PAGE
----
Austrian hay milk farmers collaborate on sustainability drive
Image: ARGE Heumilch Austria
Hay milk farmers have shown interest in an Austrian agri-environmental programme derived from the EU’s Common Agricultural Policy, according to the country’s Ministry of Agriculture.
“For the year 2023, 13,400 applications for the ‘hay economy’ measure were received, an increase of 34% compared to the previous year. This shows once again: The hay making is a red-white-red success story. It protects the climate, protects the soil and promotes biodiversity. The high level of participation in the voluntary Hay Farming measure underscores the fact that the program works,” concludes the Austrian minister of agriculture Norbert Totschnig.
“Last year, the special way of farming brought the local hay milk farmers added value in the milk price of €25 million, in the past five years it was a total of € 139 million. Hay milk secures the small-structured agriculture and preserves the alpine pastures,” says the minister.
Around 90% of the hay milk farms are located in the mountain area.
“Our hay milk farmers stand for tradition, quality and sustainability. Hay milk not only tastes good, it is also part of our Austrian identity,” Totschnig adds.
Karl Neuhofer, chairman of ARGE Heumilch Austria, adds:
“The added value generated has enabled us hay milk farmers to continue to invest in sustainability and animal welfare and to keep our farms fit for the future.”
An advantage of the hay economy is the mosaic-like use, which is ensured by the new agri-environmental programme. It ensures that small creatures have a retreat on the meadow and that biodiversity is preserved. With participation, at least 7% biodiversity areas are created, which provide important habitats for insects and birds due to their later cutting time. From 2023, farmers will provide around 40% more biodiversity areas with around 9,000 ha per year with the Hay Farming measure in the ÖPUL.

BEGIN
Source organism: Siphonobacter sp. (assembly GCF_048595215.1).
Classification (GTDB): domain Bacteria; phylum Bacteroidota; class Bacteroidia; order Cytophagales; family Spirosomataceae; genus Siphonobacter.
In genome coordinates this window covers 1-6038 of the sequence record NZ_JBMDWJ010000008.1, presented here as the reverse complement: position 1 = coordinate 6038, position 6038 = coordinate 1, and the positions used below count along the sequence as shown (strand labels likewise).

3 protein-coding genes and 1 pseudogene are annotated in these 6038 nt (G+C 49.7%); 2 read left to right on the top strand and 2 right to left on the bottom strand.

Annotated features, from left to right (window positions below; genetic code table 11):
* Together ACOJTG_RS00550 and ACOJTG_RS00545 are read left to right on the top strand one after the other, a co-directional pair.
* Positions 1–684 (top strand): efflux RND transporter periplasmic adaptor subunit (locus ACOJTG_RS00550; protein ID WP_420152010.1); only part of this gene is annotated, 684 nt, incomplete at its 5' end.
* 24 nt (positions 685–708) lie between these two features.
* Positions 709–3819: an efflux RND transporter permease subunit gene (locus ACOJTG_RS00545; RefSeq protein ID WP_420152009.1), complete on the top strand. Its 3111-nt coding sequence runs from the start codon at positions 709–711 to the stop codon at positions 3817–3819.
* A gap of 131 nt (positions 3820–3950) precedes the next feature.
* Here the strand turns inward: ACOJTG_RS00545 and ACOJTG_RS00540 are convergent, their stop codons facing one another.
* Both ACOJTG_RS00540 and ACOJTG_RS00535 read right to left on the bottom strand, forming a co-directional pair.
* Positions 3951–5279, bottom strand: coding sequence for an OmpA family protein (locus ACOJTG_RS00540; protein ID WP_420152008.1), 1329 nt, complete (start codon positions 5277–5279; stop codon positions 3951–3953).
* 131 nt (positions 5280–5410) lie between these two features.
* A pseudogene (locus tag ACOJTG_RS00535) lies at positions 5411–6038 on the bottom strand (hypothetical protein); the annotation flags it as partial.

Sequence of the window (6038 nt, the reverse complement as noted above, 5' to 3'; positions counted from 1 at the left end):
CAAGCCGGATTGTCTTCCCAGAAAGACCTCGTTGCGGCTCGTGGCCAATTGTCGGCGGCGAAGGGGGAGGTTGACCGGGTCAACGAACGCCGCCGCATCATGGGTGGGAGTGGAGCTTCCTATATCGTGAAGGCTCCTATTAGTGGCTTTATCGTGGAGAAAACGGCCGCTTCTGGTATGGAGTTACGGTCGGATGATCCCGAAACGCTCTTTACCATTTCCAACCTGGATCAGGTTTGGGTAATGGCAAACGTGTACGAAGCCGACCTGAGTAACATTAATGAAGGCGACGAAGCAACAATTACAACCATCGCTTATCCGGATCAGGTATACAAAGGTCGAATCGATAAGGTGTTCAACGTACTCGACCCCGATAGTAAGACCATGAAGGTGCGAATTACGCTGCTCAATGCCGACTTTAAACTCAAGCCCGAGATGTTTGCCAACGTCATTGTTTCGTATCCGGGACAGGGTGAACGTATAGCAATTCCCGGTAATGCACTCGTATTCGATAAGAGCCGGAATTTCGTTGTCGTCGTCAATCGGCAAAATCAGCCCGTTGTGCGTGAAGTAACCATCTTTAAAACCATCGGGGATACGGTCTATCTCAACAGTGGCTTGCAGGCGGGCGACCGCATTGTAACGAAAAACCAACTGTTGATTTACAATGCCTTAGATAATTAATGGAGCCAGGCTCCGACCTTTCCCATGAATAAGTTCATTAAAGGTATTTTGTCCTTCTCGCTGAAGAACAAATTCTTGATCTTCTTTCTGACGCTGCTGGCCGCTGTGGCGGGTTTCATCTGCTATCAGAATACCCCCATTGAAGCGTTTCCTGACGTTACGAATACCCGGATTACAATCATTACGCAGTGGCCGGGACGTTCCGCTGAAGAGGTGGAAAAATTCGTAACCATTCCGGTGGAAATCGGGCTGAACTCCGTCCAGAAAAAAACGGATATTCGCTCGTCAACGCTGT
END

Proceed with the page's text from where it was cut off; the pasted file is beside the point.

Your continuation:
“With our daily work, we make a significant contribution to achieving the climate targets,” claimsNeuhofer. The reason is that the permanent grassland of the hay milk farmers is very species-rich and the soils have a high humus content, which binds a lot of carbon.
In a current study by the Centre for Global Change and Sustainability at the University of Natural Resources and Life Sciences in Vienna, the researchers came to the conclusion that meadows and pastures store 196 tons of carbon per hectare in deeper soil layers. Permanent grassland therefore stores a similar amount of carbon as the forest floor.
“Cheese made from hay milk is full of flavours which also protect the climate” is the message of the ARGE Heumilch spring campaign to draw attention to its climate-friendly production methods and hay milk cheese specialties throughout Austria.
“The Austrian hay industry has a history, which goes back many generations. But it also has answers to many questions about the future. Consumers appreciate that,” claims ARGE Heumilch’s managing director Christiane Mösl.
More than 60% of hay milk in Germany is marketed as hay milk cheese. “Hay milk is the only Austrian type of milk that is advertised in the German market to this extent. We see a great deal of interest in our way of doing business and our products. We are pursuing this path with full vigour, and in 2023 we will be using an extensive campaign to draw attention to the strengths of the hay industry in Germany,” Mösl says.
Activities on the German market are supported by an EU sales promotion project for sustainable products.